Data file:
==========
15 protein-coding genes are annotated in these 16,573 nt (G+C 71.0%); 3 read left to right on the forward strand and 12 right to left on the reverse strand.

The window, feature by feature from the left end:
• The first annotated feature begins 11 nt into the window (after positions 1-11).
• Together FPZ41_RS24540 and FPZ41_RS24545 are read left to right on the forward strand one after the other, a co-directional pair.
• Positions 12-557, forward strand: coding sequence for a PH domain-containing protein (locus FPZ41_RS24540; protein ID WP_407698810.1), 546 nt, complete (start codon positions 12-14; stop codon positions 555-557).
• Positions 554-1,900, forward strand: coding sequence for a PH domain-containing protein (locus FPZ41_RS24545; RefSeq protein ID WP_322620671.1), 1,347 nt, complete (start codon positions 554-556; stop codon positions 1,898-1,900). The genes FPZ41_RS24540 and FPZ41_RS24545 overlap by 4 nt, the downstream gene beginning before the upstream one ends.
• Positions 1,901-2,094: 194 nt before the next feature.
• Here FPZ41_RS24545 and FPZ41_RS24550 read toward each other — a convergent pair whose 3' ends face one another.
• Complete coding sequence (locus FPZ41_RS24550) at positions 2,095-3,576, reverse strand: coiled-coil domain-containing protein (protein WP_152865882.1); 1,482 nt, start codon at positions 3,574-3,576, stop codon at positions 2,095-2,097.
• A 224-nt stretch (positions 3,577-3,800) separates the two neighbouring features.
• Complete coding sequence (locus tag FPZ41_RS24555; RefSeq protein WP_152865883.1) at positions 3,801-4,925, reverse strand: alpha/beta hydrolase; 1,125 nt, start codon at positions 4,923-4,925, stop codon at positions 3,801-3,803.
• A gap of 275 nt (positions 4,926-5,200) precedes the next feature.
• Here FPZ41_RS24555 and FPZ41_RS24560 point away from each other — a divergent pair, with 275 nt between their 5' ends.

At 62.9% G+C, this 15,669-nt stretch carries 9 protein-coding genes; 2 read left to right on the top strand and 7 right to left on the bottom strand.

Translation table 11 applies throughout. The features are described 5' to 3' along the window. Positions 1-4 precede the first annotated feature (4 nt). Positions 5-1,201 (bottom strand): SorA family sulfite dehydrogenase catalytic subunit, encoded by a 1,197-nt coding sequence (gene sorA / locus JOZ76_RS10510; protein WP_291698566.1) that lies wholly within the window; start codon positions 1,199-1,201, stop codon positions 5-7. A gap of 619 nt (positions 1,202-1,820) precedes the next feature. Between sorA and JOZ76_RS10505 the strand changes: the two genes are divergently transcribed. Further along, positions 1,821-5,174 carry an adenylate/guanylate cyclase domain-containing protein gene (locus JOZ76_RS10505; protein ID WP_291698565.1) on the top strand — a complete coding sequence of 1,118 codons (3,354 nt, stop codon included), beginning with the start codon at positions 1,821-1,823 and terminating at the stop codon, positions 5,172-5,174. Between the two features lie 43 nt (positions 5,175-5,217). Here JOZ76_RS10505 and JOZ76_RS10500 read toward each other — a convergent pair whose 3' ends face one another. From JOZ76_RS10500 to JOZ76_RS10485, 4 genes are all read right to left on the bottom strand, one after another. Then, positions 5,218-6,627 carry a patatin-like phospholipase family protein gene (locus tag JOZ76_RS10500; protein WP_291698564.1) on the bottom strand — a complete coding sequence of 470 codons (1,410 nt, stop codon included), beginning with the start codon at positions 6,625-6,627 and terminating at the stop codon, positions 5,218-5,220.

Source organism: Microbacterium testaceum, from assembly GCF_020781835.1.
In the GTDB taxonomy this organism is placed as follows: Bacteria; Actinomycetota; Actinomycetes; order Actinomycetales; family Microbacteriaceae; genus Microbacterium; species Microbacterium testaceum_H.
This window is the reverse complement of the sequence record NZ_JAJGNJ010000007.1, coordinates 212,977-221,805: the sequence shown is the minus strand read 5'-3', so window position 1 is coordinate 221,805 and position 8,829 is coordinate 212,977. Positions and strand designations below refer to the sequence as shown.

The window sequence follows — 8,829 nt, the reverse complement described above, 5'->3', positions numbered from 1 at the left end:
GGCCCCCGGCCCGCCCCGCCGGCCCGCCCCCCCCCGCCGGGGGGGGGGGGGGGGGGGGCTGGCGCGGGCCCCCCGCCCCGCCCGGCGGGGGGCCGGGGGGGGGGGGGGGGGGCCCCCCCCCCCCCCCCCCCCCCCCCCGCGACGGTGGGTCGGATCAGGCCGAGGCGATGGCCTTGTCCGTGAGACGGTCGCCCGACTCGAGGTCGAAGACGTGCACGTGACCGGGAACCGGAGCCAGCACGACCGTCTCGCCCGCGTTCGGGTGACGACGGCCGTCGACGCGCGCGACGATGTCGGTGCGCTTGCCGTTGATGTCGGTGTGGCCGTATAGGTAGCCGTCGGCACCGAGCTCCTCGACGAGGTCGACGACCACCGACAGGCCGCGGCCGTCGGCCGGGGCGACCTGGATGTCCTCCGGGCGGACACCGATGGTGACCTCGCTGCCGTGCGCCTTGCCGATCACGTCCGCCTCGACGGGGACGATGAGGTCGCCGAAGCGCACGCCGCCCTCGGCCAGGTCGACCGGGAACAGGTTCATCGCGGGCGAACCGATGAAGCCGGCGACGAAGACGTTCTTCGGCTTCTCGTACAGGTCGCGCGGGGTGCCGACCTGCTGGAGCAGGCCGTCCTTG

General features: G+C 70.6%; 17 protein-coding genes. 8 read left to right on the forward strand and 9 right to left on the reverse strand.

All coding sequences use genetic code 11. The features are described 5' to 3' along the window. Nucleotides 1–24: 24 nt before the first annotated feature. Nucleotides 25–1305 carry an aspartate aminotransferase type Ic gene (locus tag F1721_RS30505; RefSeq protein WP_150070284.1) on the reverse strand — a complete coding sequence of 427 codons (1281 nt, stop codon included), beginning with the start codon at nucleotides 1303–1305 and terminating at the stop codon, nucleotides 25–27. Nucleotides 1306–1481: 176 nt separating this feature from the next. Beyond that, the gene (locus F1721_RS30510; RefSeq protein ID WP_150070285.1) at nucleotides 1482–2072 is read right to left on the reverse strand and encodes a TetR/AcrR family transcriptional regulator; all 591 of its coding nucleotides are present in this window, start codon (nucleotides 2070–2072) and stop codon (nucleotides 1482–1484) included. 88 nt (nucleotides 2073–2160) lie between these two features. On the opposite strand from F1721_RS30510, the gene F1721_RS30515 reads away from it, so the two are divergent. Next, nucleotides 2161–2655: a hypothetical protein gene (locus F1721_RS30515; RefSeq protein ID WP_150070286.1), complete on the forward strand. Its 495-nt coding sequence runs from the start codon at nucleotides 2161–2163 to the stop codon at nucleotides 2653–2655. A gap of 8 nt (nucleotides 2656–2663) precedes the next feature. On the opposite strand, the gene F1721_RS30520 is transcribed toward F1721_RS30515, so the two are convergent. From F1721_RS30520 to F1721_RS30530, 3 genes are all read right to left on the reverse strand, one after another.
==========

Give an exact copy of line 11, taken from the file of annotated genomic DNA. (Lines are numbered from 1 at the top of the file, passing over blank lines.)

• Complete coding sequence (locus tag FPZ41_RS24555; RefSeq protein WP_152865883.1) at positions 3,801-4,925, reverse strand: alpha/beta hydrolase; 1,125 nt, start codon at positions 4,923-4,925, stop codon at positions 3,801-3,803.